Preterm babies require special care and routine health monitoring, particularly when receiving the BCG vaccination. It is unnecessary to mention this, but important to keep in mind. Gagneur et al(2015) through their studies, reported that BCG administration in premature babies is a major concern. As this is highly associated with their undeveloped immune system, making this vaccine not recommendable for them.
Meanwhile, the WHO-recommended vaccination policy has enlisted all babies in developing countries, including those born preterm, where they can be vaccinated upon reaching the chronological age of 40 weeks (ClinicalTrials.gov, 2012). Additionally, it was recommended to utilize the same schedules as usually recommended for term infants when vaccinating preterm infants with BCG. Provided they are administered an additional dose of the hepatitis B vaccine given their reduced immune response and more specifically if their weight is less than 2000 grams.
Possibility of the BCG Vaccine Interfering With Other Vaccines
Up to 5 years of a newborn’s life, they need to be vaccinated routinely with many other immunization drugs. To avoid the prevalent risk of TB, it is advised to give BCG vaccine immediately after birth. There is no evidence that the BCG vaccine affects other live vaccines. But it’s important to make sure that the same syringe is not used again. And to be specially noted that, vaccines should be injected at different locations as Medical professionals recommend this to be practiced.
Consequences of Missing BCG Vaccine in Your Newborn
Missing the BCG vaccination in newborns has major consequences depending on their risk of becoming exposed to TB bacteria. At the same time, eligibility and safety also play a significant role in determining the consequences of missed and delayed BCG vaccines in newborns.
Consequences of Missed BCG Vaccine Based on the Risk Criteria
Pillay et al (2022) state that TB exposure, either through the community or family members at high risk of contracting the disease, determines whether a newborn is eligible for the BCG vaccination. The timely administration of a vaccine can prevent severe childhood tuberculosis. Infants in areas where tuberculosis is common can receive the vaccine upon birth. (NHS, 2019). Similarly, newborns infected with HIV are not eligible to receive the BCG vaccination because of safety concerns and the ineffectiveness of the vaccine in protecting such immunocompromised infants against TB (WHO, 2005).
Secondly, the knowledge that the vaccine causes disseminated BCG disease in HIV-infected infants, places them at an even higher risk of developing disseminated BCG disease. Along with findings from WHO demonstrating severe impairment of the BCG-specific T-cell response (Pillay et al., 2022).
Reports from WHO (2005) indicate that patients receiving HAART (highly active antiretroviral therapy) can be BCG vaccinated without getting the disseminated BCG (dBCG) disease because the therapy has proven effective against the same by decreasing its rate. In HIV-infected HAART-receiving patients vaccinated with BCG, immune reconstitution inflammatory syndrome adversely affects them more than HAART has proven to be beneficial(WHO, 2005). This is why the WHO position paper published in 2021 has relaxed the schedule for HIV-infected children. Allowing them enough time to receive the vaccine till they reach 4-5 years. By this time, they must have had enough of the HAART and have documented a CD4 level greater than 25%. This will deem them clinically and radiologically stable as per studies.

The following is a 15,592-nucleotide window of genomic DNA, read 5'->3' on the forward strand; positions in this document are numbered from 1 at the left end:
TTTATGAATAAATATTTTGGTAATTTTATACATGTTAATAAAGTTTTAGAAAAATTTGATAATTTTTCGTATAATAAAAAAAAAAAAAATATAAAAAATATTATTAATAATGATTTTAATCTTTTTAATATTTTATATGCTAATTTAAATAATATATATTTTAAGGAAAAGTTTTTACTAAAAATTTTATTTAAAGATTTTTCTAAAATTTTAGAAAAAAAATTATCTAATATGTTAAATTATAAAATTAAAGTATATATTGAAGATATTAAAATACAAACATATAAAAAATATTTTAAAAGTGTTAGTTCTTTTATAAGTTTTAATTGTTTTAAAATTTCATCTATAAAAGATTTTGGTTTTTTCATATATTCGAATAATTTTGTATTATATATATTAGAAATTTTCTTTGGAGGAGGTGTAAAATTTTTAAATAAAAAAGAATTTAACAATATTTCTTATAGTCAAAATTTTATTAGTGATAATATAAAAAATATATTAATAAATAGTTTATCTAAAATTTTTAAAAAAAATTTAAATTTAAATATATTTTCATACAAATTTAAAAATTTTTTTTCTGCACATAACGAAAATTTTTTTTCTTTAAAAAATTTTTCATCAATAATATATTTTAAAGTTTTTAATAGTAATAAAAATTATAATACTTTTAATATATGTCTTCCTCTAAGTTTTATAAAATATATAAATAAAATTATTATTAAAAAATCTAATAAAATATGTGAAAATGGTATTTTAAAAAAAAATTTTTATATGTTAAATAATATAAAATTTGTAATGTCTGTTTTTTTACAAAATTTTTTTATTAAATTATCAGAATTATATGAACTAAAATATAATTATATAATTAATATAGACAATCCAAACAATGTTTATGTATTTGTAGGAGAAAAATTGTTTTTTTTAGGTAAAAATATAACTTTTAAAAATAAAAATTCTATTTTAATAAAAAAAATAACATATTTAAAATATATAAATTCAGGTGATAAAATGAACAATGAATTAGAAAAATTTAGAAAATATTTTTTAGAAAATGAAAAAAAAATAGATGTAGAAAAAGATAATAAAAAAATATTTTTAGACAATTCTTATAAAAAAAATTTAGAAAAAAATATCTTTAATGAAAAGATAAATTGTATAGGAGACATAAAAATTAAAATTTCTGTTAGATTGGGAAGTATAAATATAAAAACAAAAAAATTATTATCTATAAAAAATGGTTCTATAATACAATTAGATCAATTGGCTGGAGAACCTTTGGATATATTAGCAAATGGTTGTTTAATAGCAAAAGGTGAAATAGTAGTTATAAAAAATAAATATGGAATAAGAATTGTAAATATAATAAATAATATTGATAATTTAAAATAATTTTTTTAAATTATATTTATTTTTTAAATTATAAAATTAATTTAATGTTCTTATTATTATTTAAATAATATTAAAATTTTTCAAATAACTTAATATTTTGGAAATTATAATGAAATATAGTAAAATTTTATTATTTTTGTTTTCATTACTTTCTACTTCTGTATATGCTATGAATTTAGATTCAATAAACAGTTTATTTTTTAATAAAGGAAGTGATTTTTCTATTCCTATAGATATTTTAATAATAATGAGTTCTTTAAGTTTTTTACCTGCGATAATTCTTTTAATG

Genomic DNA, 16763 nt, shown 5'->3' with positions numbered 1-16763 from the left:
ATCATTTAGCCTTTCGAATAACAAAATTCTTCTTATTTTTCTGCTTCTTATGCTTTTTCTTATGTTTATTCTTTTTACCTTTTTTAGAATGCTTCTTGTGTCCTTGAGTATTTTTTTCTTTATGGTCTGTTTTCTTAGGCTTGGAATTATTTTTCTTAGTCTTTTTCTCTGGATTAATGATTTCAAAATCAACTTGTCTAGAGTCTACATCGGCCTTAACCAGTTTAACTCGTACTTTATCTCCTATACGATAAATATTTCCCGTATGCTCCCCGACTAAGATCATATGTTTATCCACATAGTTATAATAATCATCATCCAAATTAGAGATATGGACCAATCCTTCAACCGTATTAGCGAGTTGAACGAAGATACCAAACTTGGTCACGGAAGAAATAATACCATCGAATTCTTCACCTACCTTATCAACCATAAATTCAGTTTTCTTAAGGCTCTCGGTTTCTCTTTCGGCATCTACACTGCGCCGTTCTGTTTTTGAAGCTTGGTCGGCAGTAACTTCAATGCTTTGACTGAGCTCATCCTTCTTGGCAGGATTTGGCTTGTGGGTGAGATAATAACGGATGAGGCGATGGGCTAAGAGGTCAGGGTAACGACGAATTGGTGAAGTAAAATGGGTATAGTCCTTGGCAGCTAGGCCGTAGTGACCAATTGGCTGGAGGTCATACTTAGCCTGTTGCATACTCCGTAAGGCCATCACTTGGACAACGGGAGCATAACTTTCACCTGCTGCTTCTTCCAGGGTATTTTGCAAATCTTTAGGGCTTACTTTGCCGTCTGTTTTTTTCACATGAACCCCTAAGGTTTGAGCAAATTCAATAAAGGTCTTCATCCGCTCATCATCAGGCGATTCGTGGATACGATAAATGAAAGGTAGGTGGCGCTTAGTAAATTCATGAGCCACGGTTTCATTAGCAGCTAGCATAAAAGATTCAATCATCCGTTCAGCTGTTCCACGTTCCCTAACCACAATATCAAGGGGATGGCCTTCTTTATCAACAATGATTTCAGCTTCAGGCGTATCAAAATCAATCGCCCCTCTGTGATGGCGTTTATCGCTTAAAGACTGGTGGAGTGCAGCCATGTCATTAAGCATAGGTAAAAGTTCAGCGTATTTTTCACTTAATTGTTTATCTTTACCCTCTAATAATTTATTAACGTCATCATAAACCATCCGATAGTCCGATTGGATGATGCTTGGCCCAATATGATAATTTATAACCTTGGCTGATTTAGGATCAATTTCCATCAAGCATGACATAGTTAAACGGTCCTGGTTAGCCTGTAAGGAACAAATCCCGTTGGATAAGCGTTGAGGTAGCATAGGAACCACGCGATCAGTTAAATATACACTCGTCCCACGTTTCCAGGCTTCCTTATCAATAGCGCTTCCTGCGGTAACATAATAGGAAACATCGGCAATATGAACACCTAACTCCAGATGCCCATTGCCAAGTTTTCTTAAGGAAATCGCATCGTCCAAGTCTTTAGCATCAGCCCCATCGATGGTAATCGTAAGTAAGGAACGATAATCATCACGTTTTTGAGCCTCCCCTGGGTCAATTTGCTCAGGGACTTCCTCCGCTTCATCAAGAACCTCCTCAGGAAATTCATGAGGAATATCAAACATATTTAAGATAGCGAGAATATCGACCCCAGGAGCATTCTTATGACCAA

Understanding Immunological Memory and Tuberculosis Risk
Several sources have identified the consequences of missing the BCG vaccine in newborns who risk exposure to TB. Studies conducted by Kagina et al(2009), have conveyed no such concerns with missing or delaying the BCG vaccine in newborns, at least to 10 weeks of age. It is because of this that the likelihood of developing enhanced CD4 T-cell responses increases in newborns.
This further indicates that the body’s immune system grows and acquires an immune memory against this. The term ‘Immunological Memory’ refers to the immune system’s ability to store information regarding a stimulus to gain an effective response to the same stimulus twice(Ratajczak et al., 2018). The secondary immune response that occurs in the process is way higher, quicker, and stronger than the earlier (primary) one.
From these statements, it can be concluded that not only HIV-uninfected infants pose a high risk of contracting tuberculosis. But also people who are immunosuppressed or immunocompromised are exposed to HIV risk.
Of note, it would be appropriate to refer to the figure below, which represents a self-explicable flowchart regarding whether or not children should receive the BCG vaccination.
This information indicates that if your newborn missed his/her BCG vaccination, you need not have to worry. Unless he/she risks exposure to TB he/she can have a delayed vaccination at the time suggested by their pediatrician.
Based on the facts discussed above, related to the BCG vaccine, it could be concluded that this drug is specifically meant for newborns because of its proven protectiveness against contracting the more severe forms of TB, i.e., TB meningitis, and the military disease usually found in children.
For this and other reasons described in this report, it is summarized that although BCG vaccination is only considered for newborns and infants, it is not recommended for every newborn, as mentioned before.
What could be stated at this juncture is that newborns who pose a higher risk for contracting TB, and are residing in an area that presents with high TB incidence rates, should be vaccinated immediately than those in whom the BCG vaccine can be scheduled at a later date, again based on the risk profile.